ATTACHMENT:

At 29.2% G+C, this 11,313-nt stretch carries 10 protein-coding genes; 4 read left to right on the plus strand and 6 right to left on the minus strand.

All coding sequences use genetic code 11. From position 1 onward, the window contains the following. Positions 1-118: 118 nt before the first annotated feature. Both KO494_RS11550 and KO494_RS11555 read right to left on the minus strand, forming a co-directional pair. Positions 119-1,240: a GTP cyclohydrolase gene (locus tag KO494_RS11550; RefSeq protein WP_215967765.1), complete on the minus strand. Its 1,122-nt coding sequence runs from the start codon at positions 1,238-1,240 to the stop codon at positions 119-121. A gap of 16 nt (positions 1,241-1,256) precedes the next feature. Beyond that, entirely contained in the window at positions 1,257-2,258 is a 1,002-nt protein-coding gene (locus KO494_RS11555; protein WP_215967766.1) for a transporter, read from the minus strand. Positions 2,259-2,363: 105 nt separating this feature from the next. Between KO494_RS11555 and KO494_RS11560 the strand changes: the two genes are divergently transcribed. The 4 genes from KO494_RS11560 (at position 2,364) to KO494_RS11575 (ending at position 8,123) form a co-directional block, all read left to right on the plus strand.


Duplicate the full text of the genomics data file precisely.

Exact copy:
At 29.2% G+C, this 11,313-nt stretch carries 10 protein-coding genes; 4 read left to right on the plus strand and 6 right to left on the minus strand.

All coding sequences use genetic code 11. From position 1 onward, the window contains the following. Positions 1-118: 118 nt before the first annotated feature. Both KO494_RS11550 and KO494_RS11555 read right to left on the minus strand, forming a co-directional pair. Positions 119-1,240: a GTP cyclohydrolase gene (locus tag KO494_RS11550; RefSeq protein WP_215967765.1), complete on the minus strand. Its 1,122-nt coding sequence runs from the start codon at positions 1,238-1,240 to the stop codon at positions 119-121. A gap of 16 nt (positions 1,241-1,256) precedes the next feature. Beyond that, entirely contained in the window at positions 1,257-2,258 is a 1,002-nt protein-coding gene (locus KO494_RS11555; protein WP_215967766.1) for a transporter, read from the minus strand. Positions 2,259-2,363: 105 nt separating this feature from the next. Between KO494_RS11555 and KO494_RS11560 the strand changes: the two genes are divergently transcribed. The 4 genes from KO494_RS11560 (at position 2,364) to KO494_RS11575 (ending at position 8,123) form a co-directional block, all read left to right on the plus strand.